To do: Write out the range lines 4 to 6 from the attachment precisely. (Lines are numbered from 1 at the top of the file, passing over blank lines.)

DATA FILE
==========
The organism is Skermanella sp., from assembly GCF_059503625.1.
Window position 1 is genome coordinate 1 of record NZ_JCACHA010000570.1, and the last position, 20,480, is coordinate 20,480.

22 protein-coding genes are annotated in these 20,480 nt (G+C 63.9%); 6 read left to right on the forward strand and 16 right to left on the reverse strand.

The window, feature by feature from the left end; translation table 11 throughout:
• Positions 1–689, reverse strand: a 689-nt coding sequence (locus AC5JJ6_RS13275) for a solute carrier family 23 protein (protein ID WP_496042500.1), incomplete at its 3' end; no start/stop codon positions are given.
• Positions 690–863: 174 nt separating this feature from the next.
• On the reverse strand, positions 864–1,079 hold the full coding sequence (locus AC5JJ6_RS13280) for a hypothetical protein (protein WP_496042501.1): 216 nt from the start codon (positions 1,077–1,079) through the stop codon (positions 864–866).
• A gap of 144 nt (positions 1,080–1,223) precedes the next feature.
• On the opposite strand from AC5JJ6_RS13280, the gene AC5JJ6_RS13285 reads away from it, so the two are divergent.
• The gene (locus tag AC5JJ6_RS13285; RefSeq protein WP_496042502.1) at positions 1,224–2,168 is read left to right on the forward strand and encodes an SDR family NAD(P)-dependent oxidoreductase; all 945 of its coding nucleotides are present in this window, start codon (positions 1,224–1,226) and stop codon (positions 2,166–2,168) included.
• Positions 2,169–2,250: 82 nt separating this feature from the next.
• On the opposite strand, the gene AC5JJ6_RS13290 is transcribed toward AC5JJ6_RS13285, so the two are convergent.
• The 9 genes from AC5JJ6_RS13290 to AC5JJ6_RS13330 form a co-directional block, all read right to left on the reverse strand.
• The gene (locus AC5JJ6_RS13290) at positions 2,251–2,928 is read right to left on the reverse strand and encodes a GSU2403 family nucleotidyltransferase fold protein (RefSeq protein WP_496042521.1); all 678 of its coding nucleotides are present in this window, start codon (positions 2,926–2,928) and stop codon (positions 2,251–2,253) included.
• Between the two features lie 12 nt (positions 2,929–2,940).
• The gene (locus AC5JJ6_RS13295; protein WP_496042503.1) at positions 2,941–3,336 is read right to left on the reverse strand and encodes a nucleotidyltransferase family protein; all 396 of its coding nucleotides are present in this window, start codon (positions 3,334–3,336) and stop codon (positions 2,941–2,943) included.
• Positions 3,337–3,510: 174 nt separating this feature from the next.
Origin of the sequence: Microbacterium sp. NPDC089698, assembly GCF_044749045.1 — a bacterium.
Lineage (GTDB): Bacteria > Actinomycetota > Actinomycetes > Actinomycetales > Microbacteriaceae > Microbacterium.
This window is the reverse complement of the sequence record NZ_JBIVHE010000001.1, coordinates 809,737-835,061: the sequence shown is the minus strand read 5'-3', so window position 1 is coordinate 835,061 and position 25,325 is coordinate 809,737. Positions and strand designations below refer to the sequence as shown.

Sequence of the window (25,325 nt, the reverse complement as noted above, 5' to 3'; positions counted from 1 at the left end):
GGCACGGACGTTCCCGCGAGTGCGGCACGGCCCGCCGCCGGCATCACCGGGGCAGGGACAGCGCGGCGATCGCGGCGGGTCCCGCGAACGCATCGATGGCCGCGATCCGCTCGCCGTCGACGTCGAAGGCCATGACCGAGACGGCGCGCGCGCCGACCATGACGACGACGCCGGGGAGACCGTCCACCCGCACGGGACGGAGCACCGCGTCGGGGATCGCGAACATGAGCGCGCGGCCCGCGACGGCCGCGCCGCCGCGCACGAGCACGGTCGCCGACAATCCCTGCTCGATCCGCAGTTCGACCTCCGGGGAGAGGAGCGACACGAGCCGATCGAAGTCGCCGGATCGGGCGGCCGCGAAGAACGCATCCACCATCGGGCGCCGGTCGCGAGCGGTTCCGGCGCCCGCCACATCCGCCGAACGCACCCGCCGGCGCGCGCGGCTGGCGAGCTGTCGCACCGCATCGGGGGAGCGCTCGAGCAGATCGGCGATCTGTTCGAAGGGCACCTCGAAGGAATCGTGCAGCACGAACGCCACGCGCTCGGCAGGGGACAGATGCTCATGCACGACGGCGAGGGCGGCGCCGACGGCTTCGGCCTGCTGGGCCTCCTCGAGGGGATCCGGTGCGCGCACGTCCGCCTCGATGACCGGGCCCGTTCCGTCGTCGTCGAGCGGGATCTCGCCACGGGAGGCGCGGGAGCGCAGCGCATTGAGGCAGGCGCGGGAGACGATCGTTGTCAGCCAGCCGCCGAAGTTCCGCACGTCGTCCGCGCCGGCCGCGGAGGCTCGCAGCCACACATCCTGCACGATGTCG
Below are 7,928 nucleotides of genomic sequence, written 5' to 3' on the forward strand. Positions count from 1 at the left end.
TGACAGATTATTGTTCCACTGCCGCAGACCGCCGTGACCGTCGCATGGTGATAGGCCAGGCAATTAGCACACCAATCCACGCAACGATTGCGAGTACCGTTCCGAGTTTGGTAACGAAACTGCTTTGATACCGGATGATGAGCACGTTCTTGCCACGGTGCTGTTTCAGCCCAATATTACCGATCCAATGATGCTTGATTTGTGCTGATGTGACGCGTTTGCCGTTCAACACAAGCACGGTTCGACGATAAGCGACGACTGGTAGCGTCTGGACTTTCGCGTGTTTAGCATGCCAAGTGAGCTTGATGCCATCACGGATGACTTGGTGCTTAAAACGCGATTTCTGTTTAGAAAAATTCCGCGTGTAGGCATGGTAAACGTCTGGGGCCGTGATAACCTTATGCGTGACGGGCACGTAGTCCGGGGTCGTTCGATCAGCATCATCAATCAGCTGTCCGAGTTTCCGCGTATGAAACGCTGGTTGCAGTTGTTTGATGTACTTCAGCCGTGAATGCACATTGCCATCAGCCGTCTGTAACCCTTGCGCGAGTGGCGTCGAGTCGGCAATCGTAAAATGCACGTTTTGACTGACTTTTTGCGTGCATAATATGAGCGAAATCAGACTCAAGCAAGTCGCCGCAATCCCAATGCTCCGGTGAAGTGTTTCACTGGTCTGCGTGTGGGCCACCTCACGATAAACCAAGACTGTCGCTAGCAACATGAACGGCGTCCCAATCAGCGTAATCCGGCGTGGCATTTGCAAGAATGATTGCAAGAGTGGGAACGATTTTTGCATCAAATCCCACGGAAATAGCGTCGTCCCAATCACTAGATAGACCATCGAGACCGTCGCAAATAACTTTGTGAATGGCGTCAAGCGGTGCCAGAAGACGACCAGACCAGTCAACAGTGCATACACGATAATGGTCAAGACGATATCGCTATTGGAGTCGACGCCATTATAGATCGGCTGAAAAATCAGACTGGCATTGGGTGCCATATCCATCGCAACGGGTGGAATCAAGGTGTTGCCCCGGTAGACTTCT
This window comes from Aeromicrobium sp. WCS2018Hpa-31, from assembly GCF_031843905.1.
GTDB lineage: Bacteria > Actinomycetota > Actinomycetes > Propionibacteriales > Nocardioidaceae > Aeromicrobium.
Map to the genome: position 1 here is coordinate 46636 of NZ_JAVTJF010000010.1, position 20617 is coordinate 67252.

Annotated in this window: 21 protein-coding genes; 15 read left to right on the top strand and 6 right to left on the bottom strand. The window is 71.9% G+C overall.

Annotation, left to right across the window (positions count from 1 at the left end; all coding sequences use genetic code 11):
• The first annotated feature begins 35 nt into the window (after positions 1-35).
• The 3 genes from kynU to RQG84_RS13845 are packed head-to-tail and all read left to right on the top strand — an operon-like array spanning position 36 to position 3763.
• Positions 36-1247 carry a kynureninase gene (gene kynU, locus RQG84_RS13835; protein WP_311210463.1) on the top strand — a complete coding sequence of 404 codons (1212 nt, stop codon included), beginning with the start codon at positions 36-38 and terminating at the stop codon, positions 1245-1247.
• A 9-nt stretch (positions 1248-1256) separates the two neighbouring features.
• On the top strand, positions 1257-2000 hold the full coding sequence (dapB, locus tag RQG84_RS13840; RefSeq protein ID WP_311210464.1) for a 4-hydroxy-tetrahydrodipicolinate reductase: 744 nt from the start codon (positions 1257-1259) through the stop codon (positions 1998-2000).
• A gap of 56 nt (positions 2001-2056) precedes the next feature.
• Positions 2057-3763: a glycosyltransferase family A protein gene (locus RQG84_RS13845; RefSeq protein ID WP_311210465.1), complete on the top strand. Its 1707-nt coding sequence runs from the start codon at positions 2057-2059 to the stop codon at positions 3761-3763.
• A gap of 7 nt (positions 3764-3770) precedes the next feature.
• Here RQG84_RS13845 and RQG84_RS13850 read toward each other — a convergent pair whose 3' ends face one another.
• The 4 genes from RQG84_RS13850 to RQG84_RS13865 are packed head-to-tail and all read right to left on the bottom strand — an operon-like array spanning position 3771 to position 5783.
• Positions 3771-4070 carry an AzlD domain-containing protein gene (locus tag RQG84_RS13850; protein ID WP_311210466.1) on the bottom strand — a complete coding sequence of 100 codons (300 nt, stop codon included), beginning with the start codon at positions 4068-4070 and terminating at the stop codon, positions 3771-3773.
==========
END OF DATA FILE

The window, feature by feature from the left end; translation table 11 throughout:
• Positions 1–689, reverse strand: a 689-nt coding sequence (locus AC5JJ6_RS13275) for a solute carrier family 23 protein (protein ID WP_496042500.1), incomplete at its 3' end; no start/stop codon positions are given.
• Positions 690–863: 174 nt separating this feature from the next.